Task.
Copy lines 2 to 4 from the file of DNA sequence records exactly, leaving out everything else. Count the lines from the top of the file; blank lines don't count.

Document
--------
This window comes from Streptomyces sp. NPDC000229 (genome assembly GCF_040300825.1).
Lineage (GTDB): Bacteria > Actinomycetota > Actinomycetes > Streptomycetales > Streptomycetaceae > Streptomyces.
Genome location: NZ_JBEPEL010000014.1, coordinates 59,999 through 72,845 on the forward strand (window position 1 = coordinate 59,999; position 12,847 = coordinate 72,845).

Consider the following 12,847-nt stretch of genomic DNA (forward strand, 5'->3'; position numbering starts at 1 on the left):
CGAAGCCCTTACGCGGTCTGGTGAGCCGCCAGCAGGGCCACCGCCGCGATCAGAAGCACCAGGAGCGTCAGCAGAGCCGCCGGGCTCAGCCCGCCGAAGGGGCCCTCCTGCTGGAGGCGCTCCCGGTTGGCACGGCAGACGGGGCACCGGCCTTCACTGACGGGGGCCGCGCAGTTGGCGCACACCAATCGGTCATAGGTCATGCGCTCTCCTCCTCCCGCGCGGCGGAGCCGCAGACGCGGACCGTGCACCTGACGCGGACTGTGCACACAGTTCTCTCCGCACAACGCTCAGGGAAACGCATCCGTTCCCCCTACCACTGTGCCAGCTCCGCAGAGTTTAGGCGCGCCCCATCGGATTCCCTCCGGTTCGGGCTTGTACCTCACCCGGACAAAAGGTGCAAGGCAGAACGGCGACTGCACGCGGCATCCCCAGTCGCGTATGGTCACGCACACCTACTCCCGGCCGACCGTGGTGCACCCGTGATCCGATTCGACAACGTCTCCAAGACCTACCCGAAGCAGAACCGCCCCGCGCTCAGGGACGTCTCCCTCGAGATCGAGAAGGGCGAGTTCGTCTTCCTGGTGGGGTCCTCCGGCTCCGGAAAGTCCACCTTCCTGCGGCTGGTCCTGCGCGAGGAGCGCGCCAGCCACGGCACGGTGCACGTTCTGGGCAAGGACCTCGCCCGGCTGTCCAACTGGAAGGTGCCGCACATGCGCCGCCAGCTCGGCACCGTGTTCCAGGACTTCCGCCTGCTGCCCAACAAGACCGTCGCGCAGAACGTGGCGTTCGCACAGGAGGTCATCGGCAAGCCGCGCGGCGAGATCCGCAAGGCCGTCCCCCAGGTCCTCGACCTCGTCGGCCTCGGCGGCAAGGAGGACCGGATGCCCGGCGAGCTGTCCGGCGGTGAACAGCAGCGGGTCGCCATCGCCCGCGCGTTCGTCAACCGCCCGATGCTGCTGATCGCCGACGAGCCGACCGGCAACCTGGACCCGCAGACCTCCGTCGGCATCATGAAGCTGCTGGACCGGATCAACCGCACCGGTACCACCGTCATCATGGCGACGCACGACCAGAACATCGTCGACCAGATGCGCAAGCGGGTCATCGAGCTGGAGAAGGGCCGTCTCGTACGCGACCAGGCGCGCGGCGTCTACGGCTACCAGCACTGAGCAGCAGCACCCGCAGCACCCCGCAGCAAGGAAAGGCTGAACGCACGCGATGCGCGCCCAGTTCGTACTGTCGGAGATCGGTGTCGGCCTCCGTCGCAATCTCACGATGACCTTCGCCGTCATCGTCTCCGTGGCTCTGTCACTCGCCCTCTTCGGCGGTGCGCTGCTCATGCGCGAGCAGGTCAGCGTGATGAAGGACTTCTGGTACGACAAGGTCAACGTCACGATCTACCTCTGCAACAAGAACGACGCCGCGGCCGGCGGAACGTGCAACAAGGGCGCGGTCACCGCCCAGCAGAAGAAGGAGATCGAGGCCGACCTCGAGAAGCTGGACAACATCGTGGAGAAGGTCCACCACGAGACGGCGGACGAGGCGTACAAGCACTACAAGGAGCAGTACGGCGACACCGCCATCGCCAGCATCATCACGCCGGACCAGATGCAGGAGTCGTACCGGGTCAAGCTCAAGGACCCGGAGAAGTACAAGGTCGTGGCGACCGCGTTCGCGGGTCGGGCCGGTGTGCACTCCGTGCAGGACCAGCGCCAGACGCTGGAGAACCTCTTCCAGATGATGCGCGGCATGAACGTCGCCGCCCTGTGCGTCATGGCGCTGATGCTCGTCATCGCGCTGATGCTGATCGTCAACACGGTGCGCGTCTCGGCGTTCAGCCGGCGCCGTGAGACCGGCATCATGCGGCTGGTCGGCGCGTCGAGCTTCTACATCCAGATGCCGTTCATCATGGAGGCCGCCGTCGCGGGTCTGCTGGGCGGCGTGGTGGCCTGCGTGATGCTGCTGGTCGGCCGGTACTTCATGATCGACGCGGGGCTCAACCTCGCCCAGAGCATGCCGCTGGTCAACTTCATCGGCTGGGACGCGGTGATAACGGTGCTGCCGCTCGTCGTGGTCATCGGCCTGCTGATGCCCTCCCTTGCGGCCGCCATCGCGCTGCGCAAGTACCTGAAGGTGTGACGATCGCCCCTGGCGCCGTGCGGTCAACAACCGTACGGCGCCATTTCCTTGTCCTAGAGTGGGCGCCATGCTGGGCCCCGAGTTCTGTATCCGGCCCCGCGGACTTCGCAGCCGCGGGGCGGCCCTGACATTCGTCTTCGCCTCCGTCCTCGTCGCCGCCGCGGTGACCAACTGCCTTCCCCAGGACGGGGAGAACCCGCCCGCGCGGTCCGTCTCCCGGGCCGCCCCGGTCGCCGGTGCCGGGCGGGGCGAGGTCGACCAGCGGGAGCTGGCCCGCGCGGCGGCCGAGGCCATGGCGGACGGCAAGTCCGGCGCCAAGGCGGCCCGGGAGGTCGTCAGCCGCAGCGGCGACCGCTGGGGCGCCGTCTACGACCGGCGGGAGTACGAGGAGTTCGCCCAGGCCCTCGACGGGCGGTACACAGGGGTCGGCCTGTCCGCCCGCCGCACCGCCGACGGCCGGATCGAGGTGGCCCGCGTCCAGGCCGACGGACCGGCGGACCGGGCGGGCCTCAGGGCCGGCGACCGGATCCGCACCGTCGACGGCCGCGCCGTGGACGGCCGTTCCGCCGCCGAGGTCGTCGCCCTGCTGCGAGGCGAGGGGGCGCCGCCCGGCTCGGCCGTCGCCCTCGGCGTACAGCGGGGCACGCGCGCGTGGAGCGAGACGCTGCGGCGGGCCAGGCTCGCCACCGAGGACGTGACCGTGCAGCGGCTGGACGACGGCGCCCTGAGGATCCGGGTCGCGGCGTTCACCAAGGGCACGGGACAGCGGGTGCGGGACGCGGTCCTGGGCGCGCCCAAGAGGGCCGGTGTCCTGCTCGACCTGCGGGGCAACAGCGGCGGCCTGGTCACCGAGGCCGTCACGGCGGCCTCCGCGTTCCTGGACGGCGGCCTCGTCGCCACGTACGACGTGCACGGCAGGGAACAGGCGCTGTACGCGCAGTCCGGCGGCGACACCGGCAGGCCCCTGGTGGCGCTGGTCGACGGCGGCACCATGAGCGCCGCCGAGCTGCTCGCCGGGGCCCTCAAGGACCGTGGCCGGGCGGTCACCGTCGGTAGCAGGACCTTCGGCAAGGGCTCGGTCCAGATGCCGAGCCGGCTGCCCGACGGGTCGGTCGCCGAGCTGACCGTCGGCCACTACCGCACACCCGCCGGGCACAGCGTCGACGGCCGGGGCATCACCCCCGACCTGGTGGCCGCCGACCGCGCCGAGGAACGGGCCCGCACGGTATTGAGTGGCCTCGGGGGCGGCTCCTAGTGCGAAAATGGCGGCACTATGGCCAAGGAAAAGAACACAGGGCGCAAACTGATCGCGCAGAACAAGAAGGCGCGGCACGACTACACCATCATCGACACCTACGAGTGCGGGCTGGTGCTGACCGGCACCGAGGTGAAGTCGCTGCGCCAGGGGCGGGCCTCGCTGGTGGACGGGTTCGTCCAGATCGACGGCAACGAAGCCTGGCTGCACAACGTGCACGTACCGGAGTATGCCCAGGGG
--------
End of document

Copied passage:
Lineage (GTDB): Bacteria > Actinomycetota > Actinomycetes > Streptomycetales > Streptomycetaceae > Streptomyces.
Genome location: NZ_JBEPEL010000014.1, coordinates 59,999 through 72,845 on the forward strand (window position 1 = coordinate 59,999; position 12,847 = coordinate 72,845).

Consider the following 12,847-nt stretch of genomic DNA (forward strand, 5'->3'; position numbering starts at 1 on the left):